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Sci. STKE, 21 August 2007
Vol. 2007, Issue 400, p. re5
[DOI: 10.1126/stke.4002007re5]


Filopodia: The Fingers That Do the Walking

Stephanie L. Gupton* and Frank B. Gertler

Department of Biology, Center for Cancer Research, Massachusetts Institute of Technology, Cambridge, MA 02139, USA.

Gloss: The actin cytoskeleton is regulated by a vast number of proteins that modulate the types of actin-based structures formed in the cell. The filopodium, one such actin-based structure, is composed of bundles of parallel, filamentous actin that extend from the edge of the cell and is thought to act as a sensor of the extracellular environment. Filopodia are involved in many cellular functions, including cell-cell signaling, cell migration toward extracellular guidance factors, and adhesion to the extracellular environment. Several of the molecules that modulate the actin cytoskeleton, such as the Arp2/3 (actin-related protein 2 and 3) complex, Enabled (Ena)/VASP (vasodilator-stimulated phosphoprotein) proteins, Dia2, and fascin, have been implicated in filopodium formation, leading to two proposed mechanisms of filopodium formation. However, with progress in the field and the identification of several new molecular players that stimulate filopodium formation, the possible mechanisms involved need to be reevaluated. We review established and novel molecules involved in filopodium formation and dynamics and discuss possible mechanisms of filopodium formation and the possible functions that filopodia formed by distinct mechanisms may play in different cell types.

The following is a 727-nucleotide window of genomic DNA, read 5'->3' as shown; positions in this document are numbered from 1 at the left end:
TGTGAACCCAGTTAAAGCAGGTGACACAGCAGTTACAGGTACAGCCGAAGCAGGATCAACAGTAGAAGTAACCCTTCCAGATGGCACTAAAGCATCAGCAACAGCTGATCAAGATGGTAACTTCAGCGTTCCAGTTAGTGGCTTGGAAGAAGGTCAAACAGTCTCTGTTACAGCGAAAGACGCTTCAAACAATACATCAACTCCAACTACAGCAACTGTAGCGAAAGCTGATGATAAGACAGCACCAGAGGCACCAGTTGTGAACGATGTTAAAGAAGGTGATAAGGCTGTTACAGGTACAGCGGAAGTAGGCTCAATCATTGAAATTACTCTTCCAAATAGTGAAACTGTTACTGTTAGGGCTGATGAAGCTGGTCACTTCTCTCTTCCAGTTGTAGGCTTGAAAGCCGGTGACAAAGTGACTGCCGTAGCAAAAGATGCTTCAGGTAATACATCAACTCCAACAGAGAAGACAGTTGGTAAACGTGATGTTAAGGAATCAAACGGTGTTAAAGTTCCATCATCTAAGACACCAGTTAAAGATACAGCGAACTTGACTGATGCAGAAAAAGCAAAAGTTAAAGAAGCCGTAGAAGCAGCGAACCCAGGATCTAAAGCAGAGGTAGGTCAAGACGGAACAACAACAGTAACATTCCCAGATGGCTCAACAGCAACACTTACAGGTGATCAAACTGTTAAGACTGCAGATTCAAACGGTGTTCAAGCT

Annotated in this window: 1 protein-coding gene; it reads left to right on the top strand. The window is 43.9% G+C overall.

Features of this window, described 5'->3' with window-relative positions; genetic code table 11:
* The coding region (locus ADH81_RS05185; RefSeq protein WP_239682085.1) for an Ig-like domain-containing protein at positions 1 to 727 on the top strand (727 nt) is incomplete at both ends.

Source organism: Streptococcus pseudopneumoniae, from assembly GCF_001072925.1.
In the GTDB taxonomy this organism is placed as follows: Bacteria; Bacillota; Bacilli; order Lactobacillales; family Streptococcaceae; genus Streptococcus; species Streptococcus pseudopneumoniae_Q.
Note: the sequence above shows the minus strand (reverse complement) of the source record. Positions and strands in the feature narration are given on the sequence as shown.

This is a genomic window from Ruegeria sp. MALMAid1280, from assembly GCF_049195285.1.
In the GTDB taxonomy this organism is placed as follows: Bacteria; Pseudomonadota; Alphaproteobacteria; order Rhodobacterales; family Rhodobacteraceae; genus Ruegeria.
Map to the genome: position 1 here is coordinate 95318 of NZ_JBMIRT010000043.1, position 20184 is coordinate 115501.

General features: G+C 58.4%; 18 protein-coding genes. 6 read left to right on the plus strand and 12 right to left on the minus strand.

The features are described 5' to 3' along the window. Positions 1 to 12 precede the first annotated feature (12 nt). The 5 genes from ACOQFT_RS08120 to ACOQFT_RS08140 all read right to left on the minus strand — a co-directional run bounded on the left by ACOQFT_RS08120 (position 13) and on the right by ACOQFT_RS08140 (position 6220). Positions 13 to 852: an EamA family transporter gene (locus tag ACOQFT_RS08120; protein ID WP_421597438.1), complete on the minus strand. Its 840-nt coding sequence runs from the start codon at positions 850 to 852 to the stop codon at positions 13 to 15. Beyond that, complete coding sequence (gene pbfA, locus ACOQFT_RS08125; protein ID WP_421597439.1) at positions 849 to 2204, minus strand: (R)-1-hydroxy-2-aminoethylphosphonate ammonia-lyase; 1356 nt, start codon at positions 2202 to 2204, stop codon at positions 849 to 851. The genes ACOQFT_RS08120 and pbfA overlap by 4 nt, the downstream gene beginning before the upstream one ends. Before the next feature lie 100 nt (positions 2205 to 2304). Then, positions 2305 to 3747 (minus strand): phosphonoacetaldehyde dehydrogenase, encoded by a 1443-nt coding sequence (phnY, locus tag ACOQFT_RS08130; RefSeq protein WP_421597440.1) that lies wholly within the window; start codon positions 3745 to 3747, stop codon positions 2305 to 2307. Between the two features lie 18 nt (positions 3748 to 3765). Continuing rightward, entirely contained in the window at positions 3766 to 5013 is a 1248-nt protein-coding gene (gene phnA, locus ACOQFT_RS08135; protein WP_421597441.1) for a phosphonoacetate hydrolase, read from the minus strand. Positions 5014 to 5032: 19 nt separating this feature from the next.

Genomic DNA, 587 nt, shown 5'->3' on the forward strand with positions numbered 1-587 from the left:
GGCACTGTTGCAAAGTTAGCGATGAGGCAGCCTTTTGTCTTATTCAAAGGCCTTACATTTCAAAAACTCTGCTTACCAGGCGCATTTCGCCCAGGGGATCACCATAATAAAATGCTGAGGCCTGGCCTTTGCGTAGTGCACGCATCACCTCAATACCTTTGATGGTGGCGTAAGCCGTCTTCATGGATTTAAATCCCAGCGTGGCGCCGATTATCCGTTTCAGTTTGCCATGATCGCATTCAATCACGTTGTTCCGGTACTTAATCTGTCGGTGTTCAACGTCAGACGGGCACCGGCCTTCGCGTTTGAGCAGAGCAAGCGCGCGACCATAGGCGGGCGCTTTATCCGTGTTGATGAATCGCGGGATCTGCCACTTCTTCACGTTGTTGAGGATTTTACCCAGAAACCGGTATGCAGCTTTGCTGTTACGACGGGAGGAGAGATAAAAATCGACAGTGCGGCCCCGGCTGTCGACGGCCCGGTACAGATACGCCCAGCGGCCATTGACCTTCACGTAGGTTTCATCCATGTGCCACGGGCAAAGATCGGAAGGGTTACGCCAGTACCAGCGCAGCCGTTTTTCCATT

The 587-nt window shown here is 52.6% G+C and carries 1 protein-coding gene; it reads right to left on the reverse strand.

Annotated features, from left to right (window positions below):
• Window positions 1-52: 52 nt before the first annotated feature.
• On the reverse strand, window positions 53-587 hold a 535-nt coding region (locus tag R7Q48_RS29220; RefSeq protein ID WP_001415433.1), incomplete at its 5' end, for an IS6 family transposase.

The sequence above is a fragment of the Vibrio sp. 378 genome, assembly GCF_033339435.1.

*Corresponding author. E-mail: gupton{at}

Citation: S. L. Gupton, F. B. Gertler, Filopodia: The Fingers That Do the Walking. Sci. STKE 2007, re5 (2007).

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